Report addresses Arizona’s public mental health system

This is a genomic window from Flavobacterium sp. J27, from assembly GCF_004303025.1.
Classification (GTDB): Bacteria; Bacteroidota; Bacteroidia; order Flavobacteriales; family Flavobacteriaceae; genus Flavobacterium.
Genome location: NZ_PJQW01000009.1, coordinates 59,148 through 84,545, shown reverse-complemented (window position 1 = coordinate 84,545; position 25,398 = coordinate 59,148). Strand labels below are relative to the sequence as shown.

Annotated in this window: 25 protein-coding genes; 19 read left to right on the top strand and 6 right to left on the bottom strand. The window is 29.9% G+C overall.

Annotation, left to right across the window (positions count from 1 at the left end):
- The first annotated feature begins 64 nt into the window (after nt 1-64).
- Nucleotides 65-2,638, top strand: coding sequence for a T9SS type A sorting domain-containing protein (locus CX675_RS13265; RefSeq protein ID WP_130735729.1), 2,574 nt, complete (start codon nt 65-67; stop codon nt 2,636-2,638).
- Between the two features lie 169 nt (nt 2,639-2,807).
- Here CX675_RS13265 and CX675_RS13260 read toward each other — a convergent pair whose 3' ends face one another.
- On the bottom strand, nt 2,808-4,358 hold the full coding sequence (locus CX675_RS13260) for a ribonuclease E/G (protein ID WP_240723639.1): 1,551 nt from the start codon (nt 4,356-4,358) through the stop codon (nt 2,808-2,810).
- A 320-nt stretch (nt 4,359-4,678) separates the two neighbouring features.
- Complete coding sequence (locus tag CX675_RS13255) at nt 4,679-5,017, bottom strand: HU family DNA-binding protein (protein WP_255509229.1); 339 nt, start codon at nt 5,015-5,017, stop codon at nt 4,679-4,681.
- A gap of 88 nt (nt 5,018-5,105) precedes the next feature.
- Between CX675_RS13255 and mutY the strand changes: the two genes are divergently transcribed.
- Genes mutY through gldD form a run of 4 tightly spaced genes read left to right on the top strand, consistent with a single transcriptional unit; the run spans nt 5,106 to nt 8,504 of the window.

<p>Arizona’s billion-dollar public behavioral health system, which serves 150,000 ill residents and their families, is inadequately staffed and struggling under budget cuts and the demands of a 28-year-old class-action law suit. </p> <p>These were among the opinions recounted in a new report, “Arizona’s Public Behavioral Health Care System: Critical Issues in Critical Times,” which summarizes the views of a panel of leading behavioral health professionals. The report’s release comes just weeks after Gov. Jan Brewer’s call for a major reorganization of the statewide system.</p> <p>The report was prepared jointly by Arizona State University’s Center for Applied Behavior Health Policy (CABHP) and Morrison Institute for Public Policy. It draws from a discussion among policy experts held at the July Summer Institute conference hosted annually by CABHP, and offers insights into key system strengths, vulnerabilities and potential solutions</p><p>The panelists, all professionals in behavioral mental health policy, agreed that Arizona’s system has a commitment to community-based care that keeps most patients out of institutions. They also applauded the system’s commitment to patient recovery. Among the vulnerabilities cited by some panelists were:</p><p>• 35 percent of Arizona adults with serious mental illness do not qualify for AHCCCS/Medicaid, primarily because they are working poor and uninsured, and thus are at risk for inadequate treatment<!--[endif]--></p><p>• Funds for housing and food to support patients’ recovery are essential, yet are not provided to even patients covered by AHCCCS/Medicaid because they are not considered &quot;medically necessary.&quot;</p><p>• Budget pressures put Arizonans at risk through cuts to crisis services, which not only avert suicides and drug overdoses, but provide vital assistance to local hospitals and local law enforcement officials.<!--[endif]--></p> <p>The report concludes by calling attention to what most panelists said is a fundamental misalignment between Arizona’s behavioral health statutes, its executive decision-making and its state funding – particularly for non-Medicaid/AHCCCS-eligible individuals and families. Positive system change is unlikely without a resolution to the decades-old <i>Arnold v. Sarn</i> lawsuit, panelists said, but it is vital to preserve funding levels for mentally troubled Arizonans in order to avert a human and fiscal crisis of major proportions.</p><p>Read the report and comment on its findings at <a href="http://morrisoninstitute.asu.edu/publications-reports/special-reports/20...